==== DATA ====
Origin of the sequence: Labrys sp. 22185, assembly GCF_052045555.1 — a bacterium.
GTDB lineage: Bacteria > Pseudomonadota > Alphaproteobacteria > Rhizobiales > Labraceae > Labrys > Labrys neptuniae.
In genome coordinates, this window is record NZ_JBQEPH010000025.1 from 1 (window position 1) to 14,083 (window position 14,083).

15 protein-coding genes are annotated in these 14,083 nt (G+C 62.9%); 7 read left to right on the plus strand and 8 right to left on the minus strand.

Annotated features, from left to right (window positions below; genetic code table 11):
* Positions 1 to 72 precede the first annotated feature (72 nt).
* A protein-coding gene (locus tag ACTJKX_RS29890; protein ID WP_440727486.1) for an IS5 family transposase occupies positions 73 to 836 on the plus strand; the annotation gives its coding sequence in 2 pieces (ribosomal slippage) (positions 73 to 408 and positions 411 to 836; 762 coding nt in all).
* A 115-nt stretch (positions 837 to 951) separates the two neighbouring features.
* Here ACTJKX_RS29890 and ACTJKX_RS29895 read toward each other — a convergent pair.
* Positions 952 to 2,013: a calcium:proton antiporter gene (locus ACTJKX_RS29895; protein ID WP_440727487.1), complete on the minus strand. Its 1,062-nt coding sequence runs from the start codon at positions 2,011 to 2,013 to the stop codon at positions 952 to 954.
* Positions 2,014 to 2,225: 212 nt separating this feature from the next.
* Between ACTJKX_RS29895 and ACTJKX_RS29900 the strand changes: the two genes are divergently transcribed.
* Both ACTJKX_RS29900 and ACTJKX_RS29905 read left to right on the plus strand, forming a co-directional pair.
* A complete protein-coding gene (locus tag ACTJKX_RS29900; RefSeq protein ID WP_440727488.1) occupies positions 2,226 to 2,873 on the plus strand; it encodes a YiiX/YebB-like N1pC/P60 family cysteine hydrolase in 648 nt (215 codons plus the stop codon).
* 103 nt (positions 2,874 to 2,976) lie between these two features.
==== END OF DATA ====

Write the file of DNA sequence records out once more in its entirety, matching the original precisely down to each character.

Origin of the sequence: Labrys sp. 22185, assembly GCF_052045555.1 — a bacterium.
GTDB lineage: Bacteria > Pseudomonadota > Alphaproteobacteria > Rhizobiales > Labraceae > Labrys > Labrys neptuniae.
In genome coordinates, this window is record NZ_JBQEPH010000025.1 from 1 (window position 1) to 14,083 (window position 14,083).

15 protein-coding genes are annotated in these 14,083 nt (G+C 62.9%); 7 read left to right on the plus strand and 8 right to left on the minus strand.

Annotated features, from left to right (window positions below; genetic code table 11):
* Positions 1 to 72 precede the first annotated feature (72 nt).
* A protein-coding gene (locus tag ACTJKX_RS29890; protein ID WP_440727486.1) for an IS5 family transposase occupies positions 73 to 836 on the plus strand; the annotation gives its coding sequence in 2 pieces (ribosomal slippage) (positions 73 to 408 and positions 411 to 836; 762 coding nt in all).
* A 115-nt stretch (positions 837 to 951) separates the two neighbouring features.
* Here ACTJKX_RS29890 and ACTJKX_RS29895 read toward each other — a convergent pair.
* Positions 952 to 2,013: a calcium:proton antiporter gene (locus ACTJKX_RS29895; protein ID WP_440727487.1), complete on the minus strand. Its 1,062-nt coding sequence runs from the start codon at positions 2,011 to 2,013 to the stop codon at positions 952 to 954.
* Positions 2,014 to 2,225: 212 nt separating this feature from the next.
* Between ACTJKX_RS29895 and ACTJKX_RS29900 the strand changes: the two genes are divergently transcribed.
* Both ACTJKX_RS29900 and ACTJKX_RS29905 read left to right on the plus strand, forming a co-directional pair.
* A complete protein-coding gene (locus tag ACTJKX_RS29900; RefSeq protein ID WP_440727488.1) occupies positions 2,226 to 2,873 on the plus strand; it encodes a YiiX/YebB-like N1pC/P60 family cysteine hydrolase in 648 nt (215 codons plus the stop codon).
* 103 nt (positions 2,874 to 2,976) lie between these two features.